People love going for this shit and it amazes me. It was a huge industry for the church – quite mindboggling in it’s scale – during the Middle Ages.

    I note it is not even necessarily a religious thing. Take this example I recently found (in a different context for Thunderdome):

    Though he only stayed in Berlin for a few months, a veritable “Lisztomania” (Heinrich Heine) broke out there in the spring of 1842. Swept away by the sheer brilliance of his playing, the public coveted and fetishized everyday items of his, including his silk handkerchiefs and velvet gloves, and were awe-struck whenever a piano string broke [ed: they covetted these two – they were made into bracelets]or an entire grand piano came crashing down under his ferocious performance. “A divinity, and we hearken on our knees,” noted Robert Schumann.

    (emphasis and comment mine) Link to Goethe Institute article.

    It is a feature of brute superstition that a magical object can transfer some its magic to anything that comes into contact with it.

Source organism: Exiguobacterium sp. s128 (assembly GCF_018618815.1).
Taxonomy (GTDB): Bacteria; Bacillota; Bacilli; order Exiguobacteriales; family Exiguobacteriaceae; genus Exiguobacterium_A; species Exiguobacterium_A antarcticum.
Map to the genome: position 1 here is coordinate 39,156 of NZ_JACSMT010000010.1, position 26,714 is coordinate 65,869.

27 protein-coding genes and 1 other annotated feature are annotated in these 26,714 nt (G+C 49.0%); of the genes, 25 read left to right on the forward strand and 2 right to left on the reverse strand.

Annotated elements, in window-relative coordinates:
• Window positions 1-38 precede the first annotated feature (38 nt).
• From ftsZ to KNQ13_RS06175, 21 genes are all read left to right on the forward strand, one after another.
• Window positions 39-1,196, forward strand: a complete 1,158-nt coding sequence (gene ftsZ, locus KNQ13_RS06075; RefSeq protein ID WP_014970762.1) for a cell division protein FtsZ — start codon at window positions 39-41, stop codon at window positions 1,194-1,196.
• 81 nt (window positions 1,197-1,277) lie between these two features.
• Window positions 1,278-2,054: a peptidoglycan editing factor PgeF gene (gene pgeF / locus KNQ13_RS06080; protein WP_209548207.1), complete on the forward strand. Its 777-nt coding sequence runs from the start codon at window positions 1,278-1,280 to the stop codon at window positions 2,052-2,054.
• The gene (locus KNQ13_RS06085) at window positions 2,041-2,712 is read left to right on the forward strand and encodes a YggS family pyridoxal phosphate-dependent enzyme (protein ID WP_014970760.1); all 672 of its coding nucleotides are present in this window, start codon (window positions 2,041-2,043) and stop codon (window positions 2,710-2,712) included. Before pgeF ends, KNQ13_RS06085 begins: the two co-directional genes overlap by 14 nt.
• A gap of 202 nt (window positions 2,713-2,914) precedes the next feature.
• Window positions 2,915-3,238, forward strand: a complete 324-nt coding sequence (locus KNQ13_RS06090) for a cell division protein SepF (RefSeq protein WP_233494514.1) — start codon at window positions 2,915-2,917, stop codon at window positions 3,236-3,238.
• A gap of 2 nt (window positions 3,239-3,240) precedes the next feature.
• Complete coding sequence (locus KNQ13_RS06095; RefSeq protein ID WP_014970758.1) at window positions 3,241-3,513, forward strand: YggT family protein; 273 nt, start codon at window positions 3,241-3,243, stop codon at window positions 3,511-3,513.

13. says

    I have a small chunk of Caltech’s Throop Hall in my desk drawer, a souvenir of its demolition at the end of 1972. Perhaps my Catholic upbringing moved me to collect a relic.

  14. madscientist says

    If you read through you see that cardinal Martini only wanted to bring the church forward to 80 years in the past.

  15. says

    @Zeno: Another Techer here?

    Re. the relics: and even with first-class relics, there’s always the question of authenticity, particularly with the older body parts. There are several different skulls/pieces thereof which are claimed to belong to John The Baptist, and there have been a large number of ‘Holy Prepuce’ artifacts – that is to say, supposed bits of Jesus’ foreskin (none of which are likely to be authentic, since why would anyone have attached any importance to one particular baby boy’s body parts?).

  16. McC2lhu saw what you did there. says